A Multi Trouble Computer Mouse Repaired
Some time ago my veteran Leadership optical mouse started to work badly. Two basic symptoms: the scroll wheel seemed to be gliding freely, without really driving the expected movement in the screen, and when the left-button was pressed, the screen jumped up and down in an unpredictable manner, making it difficult to position the insertion point in the desired location. Selecting a part of a text became almost impracticable. Over time, its performance got to be worse and worse, until became extremely difficult to use.
It would be simpler and (perhaps) time-saving to throw away the mouse and buy another new one. Ok, it’s a cheap hardware, no problem about. The real problem (at least from my point of view) is that this contributes to increase the technological waste…bad! Just opposite to my ecological thinking. So I decide to fix it, considering that I could learn something with, avoid spending money (even a bit) and give a (even small, but better than nothing) contribution to the health of our planet. No doubt three good reasons!
I had to stop the (important) work being done and disassemble the mouse. Just one screw and it was open.
The first job was to do a general cleaning inside, especially on the optical path (the way between the LED and the optical sensor chip). This can be one of the reasons why the screen jumps.
Then I inspected the scroll wheel. Around the big rigid wheel there was another soft wheel remembering a tire. This “tire” is the soft part that comes in touch with the fingers when turning the wheel.
It was completely oiled, which was the cause of the gliding action over the rigid wheel. Some products are produced with embedded oil, which is “distilled” on its surface over the time. That was the case of this soft wheel oiled, I don’t understand why. It’s nonsense, not applicable to this case and utterly unnecessary. The soft wheel was carefully washed using a detergent and then dried. When installed, it drove the rigid wheel firmly and stable, with no more slipping. The problem is that I know the “tire” still has embedded oil, and in the future it will require another cleaning…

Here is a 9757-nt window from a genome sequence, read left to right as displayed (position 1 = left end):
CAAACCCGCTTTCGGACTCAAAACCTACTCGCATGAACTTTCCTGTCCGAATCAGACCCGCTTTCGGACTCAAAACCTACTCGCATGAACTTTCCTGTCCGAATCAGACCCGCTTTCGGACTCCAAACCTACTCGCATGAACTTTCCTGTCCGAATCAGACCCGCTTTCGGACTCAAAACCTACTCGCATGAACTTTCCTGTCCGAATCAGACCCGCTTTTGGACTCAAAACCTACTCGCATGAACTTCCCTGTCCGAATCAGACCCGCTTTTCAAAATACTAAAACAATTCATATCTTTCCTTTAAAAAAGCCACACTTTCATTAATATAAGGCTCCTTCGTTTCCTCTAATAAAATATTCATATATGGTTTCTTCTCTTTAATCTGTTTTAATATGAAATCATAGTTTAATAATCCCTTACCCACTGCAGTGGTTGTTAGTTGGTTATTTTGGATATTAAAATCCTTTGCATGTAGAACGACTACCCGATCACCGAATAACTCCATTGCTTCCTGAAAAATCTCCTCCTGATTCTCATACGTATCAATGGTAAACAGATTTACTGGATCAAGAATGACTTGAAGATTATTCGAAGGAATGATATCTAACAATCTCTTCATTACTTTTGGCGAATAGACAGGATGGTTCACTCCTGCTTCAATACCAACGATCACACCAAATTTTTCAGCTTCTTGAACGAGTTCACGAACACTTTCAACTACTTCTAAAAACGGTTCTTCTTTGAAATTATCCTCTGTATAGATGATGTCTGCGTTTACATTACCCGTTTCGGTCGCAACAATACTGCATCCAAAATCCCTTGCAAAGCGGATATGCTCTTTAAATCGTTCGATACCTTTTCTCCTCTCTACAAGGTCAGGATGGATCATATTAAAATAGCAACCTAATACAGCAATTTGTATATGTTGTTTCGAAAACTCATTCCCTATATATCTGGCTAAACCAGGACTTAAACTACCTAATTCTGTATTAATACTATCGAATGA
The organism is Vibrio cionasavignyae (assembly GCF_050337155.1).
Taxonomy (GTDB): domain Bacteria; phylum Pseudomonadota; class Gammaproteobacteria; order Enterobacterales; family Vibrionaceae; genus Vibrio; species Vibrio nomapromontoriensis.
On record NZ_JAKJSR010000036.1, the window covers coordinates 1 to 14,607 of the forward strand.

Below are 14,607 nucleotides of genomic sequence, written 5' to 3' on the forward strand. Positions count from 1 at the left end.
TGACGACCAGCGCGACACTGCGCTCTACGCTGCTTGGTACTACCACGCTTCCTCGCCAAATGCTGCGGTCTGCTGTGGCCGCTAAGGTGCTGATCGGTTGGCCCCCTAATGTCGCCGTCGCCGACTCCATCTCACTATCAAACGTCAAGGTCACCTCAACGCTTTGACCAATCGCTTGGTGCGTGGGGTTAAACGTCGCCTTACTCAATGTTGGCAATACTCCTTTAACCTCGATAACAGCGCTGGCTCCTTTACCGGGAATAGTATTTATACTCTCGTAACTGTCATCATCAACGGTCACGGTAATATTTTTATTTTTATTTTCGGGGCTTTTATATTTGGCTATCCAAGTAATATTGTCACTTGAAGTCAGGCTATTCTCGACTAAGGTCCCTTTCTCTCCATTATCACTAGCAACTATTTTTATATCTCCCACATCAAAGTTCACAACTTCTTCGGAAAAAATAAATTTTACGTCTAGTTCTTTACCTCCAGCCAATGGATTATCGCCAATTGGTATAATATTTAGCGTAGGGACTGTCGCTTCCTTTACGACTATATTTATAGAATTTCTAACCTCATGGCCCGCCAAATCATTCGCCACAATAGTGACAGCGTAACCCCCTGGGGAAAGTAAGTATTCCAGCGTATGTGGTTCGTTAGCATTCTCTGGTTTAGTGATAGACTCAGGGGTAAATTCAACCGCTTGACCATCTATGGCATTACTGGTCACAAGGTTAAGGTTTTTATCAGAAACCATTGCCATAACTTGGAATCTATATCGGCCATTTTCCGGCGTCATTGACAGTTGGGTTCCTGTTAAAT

Therefore, the problem still remained, with the screen continuing to jump up and down as the scroll wheel was turned. I observed that the big rigid wheel, by its shaft, drives a second smaller component with the appearance of a potentiometer near the left-click microswitch.
In fact, it is not a potentiometer: it’s a contact set assembly that produce pulses that are sent to the software in order to obtain the scroll effect. I’ve seen on the internet a report saying that this could be an imperfect match between the male axis and the female small wheel. In fact this could happen, but it was not the case here. The component was unsoldered from the PCB and disassembled with the aid of small pliers.
It was all dirty inside. A simple cleaning with ethanol (could be isopropyl alcohol) with the aid of a cotton swab corrected the problem (it’s important to be sure that no lint from the cotton swab remains inside). The moving contacts sliders pressure were slightly reinforced, taking care to not applying too much pressure, which could prematurely wear out the contact set.